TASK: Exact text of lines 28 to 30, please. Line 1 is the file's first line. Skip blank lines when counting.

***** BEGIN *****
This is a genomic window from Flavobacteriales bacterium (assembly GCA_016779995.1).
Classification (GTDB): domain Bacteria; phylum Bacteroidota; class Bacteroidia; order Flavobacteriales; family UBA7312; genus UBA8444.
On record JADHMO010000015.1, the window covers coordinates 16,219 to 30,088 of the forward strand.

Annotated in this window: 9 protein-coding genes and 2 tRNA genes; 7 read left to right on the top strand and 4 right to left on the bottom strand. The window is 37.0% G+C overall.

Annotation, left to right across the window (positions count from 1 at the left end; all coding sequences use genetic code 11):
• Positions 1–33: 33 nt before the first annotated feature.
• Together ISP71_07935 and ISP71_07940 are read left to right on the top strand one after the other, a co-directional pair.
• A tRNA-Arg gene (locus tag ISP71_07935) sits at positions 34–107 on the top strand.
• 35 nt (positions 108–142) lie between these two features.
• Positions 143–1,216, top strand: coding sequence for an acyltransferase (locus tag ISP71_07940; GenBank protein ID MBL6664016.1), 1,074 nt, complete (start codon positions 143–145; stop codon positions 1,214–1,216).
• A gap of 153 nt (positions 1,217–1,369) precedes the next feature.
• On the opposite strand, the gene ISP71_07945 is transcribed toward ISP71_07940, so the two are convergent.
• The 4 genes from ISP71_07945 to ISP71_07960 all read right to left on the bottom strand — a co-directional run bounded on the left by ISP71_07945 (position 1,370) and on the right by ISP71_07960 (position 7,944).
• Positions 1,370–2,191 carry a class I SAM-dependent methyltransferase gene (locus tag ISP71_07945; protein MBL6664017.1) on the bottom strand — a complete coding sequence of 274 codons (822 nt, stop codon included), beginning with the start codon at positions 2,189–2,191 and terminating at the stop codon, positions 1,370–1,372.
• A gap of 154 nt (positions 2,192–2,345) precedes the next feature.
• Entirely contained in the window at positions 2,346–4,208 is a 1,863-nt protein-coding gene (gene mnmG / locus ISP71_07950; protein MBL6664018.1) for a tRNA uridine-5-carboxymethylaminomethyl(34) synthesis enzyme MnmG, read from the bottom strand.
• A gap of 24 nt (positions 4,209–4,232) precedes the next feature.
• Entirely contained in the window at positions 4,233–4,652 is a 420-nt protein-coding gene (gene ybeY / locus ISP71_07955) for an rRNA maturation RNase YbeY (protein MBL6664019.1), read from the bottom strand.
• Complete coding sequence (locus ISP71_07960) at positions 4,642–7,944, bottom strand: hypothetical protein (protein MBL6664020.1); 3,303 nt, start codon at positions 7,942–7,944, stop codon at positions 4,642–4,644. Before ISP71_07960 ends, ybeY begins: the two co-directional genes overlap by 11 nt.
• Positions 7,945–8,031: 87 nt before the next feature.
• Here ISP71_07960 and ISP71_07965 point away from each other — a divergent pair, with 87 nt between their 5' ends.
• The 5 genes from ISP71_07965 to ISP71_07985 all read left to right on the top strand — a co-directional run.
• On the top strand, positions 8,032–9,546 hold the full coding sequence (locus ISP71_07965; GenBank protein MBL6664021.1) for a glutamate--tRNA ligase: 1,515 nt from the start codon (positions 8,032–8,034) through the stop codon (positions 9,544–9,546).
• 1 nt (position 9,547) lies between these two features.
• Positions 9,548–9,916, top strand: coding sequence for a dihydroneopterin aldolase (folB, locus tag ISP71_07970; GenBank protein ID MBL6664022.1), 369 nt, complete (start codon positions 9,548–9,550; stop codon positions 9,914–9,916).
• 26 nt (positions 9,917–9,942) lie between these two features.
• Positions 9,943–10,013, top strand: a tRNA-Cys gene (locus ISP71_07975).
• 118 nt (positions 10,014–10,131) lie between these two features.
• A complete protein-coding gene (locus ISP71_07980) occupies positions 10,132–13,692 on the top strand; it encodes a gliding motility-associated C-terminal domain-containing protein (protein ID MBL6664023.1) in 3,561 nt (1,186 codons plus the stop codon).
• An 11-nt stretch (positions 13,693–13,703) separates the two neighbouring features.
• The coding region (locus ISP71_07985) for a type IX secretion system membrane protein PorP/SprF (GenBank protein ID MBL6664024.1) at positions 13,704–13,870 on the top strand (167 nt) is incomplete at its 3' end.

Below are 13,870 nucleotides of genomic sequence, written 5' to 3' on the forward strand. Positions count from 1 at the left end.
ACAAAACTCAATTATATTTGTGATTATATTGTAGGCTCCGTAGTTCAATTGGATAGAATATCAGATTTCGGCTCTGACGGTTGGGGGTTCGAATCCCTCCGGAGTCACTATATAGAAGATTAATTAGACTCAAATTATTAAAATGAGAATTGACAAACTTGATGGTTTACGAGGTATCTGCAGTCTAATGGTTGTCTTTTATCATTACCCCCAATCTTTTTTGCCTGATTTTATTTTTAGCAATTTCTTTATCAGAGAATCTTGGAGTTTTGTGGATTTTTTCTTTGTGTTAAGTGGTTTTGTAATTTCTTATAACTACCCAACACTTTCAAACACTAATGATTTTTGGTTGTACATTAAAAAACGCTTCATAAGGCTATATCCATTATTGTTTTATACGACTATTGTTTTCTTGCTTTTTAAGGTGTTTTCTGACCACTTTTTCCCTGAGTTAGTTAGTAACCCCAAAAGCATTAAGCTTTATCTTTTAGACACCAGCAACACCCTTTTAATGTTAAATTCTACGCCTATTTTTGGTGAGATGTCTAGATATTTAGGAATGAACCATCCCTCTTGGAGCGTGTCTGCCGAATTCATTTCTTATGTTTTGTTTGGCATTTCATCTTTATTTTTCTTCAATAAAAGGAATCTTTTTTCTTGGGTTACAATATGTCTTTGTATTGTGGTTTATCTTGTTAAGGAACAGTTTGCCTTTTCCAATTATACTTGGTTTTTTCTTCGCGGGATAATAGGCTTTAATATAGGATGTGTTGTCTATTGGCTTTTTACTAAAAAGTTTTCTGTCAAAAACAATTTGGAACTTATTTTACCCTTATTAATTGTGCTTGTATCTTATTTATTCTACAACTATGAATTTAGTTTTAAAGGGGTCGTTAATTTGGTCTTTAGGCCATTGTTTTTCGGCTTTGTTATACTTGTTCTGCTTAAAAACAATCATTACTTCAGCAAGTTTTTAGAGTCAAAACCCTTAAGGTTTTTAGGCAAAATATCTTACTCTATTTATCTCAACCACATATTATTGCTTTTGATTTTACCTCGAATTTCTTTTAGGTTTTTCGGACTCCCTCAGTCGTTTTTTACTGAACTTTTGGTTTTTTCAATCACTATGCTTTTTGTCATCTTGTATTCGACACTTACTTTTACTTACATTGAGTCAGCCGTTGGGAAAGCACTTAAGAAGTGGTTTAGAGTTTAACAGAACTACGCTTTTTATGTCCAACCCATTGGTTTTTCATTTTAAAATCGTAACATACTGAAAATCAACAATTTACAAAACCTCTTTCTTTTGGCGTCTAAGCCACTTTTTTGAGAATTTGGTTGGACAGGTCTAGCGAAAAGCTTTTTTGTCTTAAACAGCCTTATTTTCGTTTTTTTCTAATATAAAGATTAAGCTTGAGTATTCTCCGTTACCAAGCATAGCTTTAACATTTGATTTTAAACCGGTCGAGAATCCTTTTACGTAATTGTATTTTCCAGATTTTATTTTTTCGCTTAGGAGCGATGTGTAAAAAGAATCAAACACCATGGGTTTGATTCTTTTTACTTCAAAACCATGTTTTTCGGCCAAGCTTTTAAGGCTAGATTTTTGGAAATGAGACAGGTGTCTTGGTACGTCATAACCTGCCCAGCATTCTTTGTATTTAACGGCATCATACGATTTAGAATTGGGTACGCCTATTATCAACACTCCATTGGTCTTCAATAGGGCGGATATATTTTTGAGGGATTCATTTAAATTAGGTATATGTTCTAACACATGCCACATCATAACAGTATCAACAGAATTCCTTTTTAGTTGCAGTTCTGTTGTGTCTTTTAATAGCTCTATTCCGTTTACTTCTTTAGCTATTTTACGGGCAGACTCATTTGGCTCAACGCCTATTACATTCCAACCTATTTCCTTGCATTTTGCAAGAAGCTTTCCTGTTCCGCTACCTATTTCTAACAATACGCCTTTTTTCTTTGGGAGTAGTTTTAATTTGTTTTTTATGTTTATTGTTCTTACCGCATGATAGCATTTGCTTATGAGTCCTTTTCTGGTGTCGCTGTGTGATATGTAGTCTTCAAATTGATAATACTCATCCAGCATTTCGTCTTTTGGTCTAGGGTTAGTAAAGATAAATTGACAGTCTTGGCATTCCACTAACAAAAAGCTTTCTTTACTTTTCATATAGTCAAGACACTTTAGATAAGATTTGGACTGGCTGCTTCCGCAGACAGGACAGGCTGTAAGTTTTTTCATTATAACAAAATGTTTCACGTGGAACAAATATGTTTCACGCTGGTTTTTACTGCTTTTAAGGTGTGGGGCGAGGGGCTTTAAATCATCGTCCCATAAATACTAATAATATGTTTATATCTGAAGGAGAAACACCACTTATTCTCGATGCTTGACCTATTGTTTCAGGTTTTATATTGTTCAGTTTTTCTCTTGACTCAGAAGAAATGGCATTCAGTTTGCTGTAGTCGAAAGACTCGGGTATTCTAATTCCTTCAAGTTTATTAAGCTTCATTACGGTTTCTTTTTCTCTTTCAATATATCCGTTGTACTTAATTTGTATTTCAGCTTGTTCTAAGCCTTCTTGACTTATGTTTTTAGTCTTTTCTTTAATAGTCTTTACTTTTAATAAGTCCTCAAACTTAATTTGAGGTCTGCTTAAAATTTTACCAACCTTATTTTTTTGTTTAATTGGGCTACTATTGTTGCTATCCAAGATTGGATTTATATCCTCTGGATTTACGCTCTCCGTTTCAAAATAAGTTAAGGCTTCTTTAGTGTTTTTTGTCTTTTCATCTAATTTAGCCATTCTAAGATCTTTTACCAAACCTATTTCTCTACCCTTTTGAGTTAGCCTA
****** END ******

• 118 nt (positions 10,014–10,131) lie between these two features.
• A complete protein-coding gene (locus ISP71_07980) occupies positions 10,132–13,692 on the top strand; it encodes a gliding motility-associated C-terminal domain-containing protein (protein ID MBL6664023.1) in 3,561 nt (1,186 codons plus the stop codon).
• An 11-nt stretch (positions 13,693–13,703) separates the two neighbouring features.